New cars cost a lot of money, and leasing has emerged as a cheap alternative to owning a car. Most people in the country live on a monthly budget, and their assessment before buying something is whether they can afford it in that month. Leasing works on the same idea by allowing people to use a car without having to pay a large amount like in financing.
While a lease can decrease your monthly expenses on a car, it is not a suitable option for the long term, and financing a car is a better option in such cases. When wondering about car finance vs. car lease, here are some mistakes you should avoid while leasing a car:
1. Paying too much money upfront
Car dealers drive their promotional efforts into advertising lower monthly lease payments on a new car, but you would probably have to compensate for that by paying thousands of dollars upfront. This money is essentially a cover for a portion of the lease taken in advance. However, if the car is stolen or damaged in the first few months, you would get the bad end of that.
In such a case, the insurance provider would pay the car’s value to the leasing company, but the amount you paid as coverage would not be returned to you. This implies that you would neither have the car, nor the large amount of money that you paid in advance. You should never pay more than $2,000 upfront.
2. Not buying gap insurance
When comparing car finance vs. car lease, you should know that the latter requires an additional type of insurance. If you have leased a car for routine use, you must purchase gap insurance. The word gap here implies the difference between the value of the car and the lease amount.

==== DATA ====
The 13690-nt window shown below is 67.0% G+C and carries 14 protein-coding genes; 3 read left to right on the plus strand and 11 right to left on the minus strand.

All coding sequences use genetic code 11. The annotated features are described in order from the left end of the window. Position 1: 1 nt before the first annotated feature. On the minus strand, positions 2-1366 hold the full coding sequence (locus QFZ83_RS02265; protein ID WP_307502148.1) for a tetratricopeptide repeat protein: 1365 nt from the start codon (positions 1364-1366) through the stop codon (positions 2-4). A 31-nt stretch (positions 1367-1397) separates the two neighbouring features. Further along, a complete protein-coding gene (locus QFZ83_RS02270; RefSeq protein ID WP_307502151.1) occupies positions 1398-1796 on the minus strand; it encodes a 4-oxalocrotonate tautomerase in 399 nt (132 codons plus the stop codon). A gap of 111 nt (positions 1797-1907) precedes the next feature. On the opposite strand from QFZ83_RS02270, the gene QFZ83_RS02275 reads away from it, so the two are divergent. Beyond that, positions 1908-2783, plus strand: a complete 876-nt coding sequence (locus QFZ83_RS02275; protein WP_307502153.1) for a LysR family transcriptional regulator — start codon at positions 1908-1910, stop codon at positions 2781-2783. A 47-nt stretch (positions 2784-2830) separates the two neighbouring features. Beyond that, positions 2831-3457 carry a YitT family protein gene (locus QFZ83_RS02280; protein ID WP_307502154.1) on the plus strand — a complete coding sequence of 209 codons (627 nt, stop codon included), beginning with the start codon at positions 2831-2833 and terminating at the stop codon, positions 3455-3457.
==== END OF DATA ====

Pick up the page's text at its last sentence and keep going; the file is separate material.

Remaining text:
For example, if your lease contract says that you can buy the car at $13,000 at the end of the lease, this is the residual value of a car. If you severely damage the car before the end of the lease, the insurance provider will pay the car’s market value to the dealership.
Now, let’s assume that the insurance provider decides that the current market value of the car is $9,000 and pays it to the dealership. As per your contract, the market value of the car is set to $13,000. This means that you are liable to pay $4,000 out of your pocket to compensate the dealership, which can be avoided if you have gap insurance.
3. Not maintaining the car
Another important point to consider in the car finance vs. car lease debate is the payments to be made for leasing a car. If your car has been damaged more than the usual amount of wear and tear, you may have to pay additional charges to the dealer at the end of the lease term. If the scratch on your car is smaller than a business card in size, the dealership will probably neglect it, but you may have to pay additional fees both as repair costs and penalty if the damage is substantial.